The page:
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Fishman Triple Play/ MIDI Guitar app Comparison

Discussion in 'Music Creation' started by CSeye, Jun 11, 2013.

  1. CSeye

    CSeye Senior member

    Having played MIDI guitar beginning with the Yamaha G10, and working with several hardware converters over the years, I’m extremely geared up about two recent developments:

    A wireless hardware unit impressive in performance as well as in size as it’s smaller than a GK-3 pickup.

    A software solution, which is nothing short of evolutionary.

    I’m going to provide a brief comparison of the two so that the reader may better decide which is the best option for them.

    FTP = Fishman Triple Play
    MGA = MIDI Guitar app

    The FTP involves installation of hardware. On-line instructions are very clearly written. Unlike a GK-3 which provides a large number of different thickness spacers, the FTP comes with 4 different thicknesses. Those not comfortable with this type of modification will need to seek out a qualified guitar tech to install the hardware. In my case I used the Tuno-o-matic vintage bridge bracket and the thinnest pick up mounting pad to set up the FTP on my SG. This placed the 3rd and 4th strings at the recommended 1mm gap. Adjusting the two height-adjustment screws at both ends of the pick up brought the low and high E strings close to the 1mm gap. Of course the complexity of set up on other types of guitars will vary.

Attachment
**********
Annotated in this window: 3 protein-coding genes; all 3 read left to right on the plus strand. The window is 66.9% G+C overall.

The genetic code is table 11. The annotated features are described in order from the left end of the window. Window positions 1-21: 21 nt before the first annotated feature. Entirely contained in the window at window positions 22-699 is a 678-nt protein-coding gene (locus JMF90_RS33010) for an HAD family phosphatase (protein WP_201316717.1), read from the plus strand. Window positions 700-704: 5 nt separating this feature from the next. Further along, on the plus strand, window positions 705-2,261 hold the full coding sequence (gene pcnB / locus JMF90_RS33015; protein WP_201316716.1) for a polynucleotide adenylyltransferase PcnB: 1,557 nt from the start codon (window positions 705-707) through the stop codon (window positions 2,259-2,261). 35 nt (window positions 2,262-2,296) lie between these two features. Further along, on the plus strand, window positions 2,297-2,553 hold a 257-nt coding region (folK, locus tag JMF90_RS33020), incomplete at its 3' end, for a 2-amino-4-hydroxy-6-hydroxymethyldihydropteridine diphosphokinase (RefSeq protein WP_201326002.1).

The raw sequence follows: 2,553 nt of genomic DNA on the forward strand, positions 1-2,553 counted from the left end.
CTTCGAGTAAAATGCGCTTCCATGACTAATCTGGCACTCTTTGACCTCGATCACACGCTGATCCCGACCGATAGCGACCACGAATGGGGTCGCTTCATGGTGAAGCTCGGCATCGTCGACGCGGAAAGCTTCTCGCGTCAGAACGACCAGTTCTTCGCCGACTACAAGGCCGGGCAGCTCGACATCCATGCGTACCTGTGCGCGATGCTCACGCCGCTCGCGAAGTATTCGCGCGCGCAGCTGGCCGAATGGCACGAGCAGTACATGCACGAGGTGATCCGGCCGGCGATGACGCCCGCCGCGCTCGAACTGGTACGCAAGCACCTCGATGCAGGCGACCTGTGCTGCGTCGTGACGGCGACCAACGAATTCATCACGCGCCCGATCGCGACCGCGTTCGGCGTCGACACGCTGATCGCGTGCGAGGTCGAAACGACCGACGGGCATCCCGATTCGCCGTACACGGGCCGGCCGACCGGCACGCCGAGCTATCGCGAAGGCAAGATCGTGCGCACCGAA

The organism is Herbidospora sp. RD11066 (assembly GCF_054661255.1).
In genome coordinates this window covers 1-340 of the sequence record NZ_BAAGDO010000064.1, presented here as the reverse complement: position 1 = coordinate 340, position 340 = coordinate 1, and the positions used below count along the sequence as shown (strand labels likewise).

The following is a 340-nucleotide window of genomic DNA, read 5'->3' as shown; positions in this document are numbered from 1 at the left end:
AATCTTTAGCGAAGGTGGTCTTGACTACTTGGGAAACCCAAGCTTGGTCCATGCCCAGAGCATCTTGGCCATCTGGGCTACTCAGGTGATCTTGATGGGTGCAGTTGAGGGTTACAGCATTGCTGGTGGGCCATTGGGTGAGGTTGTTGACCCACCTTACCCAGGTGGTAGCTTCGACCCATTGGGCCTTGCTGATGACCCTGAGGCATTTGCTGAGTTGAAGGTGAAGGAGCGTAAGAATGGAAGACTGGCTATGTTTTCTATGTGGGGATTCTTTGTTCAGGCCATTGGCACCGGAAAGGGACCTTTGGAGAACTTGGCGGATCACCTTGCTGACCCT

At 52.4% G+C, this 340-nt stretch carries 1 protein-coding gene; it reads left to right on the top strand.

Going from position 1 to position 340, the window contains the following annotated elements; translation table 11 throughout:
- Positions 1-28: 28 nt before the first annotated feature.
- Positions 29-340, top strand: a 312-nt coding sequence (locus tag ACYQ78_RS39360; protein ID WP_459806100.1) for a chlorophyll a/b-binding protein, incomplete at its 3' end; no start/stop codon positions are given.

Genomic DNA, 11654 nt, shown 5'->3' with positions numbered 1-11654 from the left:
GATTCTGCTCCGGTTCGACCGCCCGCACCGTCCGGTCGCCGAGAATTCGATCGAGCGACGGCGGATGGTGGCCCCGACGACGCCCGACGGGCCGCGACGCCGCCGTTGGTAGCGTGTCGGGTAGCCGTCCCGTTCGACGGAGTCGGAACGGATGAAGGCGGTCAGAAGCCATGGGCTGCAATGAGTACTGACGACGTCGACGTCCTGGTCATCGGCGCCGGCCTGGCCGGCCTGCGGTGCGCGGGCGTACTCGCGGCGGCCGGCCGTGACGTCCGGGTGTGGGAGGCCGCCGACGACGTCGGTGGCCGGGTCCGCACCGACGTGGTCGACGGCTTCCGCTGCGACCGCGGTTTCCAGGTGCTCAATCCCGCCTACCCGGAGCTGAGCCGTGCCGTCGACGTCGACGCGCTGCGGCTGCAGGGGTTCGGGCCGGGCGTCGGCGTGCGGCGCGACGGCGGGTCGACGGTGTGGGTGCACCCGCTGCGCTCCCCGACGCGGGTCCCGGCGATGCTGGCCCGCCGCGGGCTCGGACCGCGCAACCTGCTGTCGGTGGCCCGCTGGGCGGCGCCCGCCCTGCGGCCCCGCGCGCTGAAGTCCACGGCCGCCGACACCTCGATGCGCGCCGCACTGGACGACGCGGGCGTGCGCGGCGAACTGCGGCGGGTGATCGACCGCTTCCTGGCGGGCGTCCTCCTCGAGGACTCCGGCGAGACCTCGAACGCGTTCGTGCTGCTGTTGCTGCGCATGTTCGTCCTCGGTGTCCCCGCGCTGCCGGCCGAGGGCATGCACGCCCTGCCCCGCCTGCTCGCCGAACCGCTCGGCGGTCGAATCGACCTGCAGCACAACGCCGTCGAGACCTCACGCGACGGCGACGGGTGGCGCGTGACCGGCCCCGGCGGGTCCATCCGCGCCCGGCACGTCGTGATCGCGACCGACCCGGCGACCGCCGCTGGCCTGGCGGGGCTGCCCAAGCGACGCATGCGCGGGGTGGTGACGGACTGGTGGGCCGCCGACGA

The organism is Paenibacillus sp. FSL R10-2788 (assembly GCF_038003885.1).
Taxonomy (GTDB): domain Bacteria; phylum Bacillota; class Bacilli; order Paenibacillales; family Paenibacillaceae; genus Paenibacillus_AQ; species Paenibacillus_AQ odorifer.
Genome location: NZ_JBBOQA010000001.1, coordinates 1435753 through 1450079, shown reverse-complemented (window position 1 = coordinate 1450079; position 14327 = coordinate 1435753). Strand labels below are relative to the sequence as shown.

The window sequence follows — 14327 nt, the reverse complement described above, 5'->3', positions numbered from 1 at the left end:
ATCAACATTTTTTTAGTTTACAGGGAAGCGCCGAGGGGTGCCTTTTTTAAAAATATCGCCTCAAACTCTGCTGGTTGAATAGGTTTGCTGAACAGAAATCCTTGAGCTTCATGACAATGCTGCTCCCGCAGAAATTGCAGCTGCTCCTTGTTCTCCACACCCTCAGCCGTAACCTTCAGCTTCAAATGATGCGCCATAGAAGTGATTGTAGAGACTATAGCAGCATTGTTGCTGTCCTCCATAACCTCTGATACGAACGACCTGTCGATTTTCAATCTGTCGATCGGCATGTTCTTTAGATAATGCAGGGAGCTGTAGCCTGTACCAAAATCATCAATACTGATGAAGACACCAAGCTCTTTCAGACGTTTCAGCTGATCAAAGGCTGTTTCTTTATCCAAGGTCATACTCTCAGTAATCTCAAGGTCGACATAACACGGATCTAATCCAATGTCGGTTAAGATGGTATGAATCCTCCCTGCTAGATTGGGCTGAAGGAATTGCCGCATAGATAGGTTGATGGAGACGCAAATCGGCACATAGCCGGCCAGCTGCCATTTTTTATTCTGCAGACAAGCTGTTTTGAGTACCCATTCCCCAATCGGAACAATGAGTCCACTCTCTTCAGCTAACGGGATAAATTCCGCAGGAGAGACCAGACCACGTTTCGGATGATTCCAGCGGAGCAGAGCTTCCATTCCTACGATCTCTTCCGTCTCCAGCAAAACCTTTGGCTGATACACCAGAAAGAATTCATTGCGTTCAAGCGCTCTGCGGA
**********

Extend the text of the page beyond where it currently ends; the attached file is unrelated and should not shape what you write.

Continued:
The Software includes lite versions of Komplete Elements (Kontakt, GR LE, and Reaktor synths) , Sample Tank XT, a notation program, as well as the essential TriplePlay application. The TriplePlay app includes an excellent tuner, and a wide range of performance parameters such as sensitivity settings, poly vs mono mode and transposition.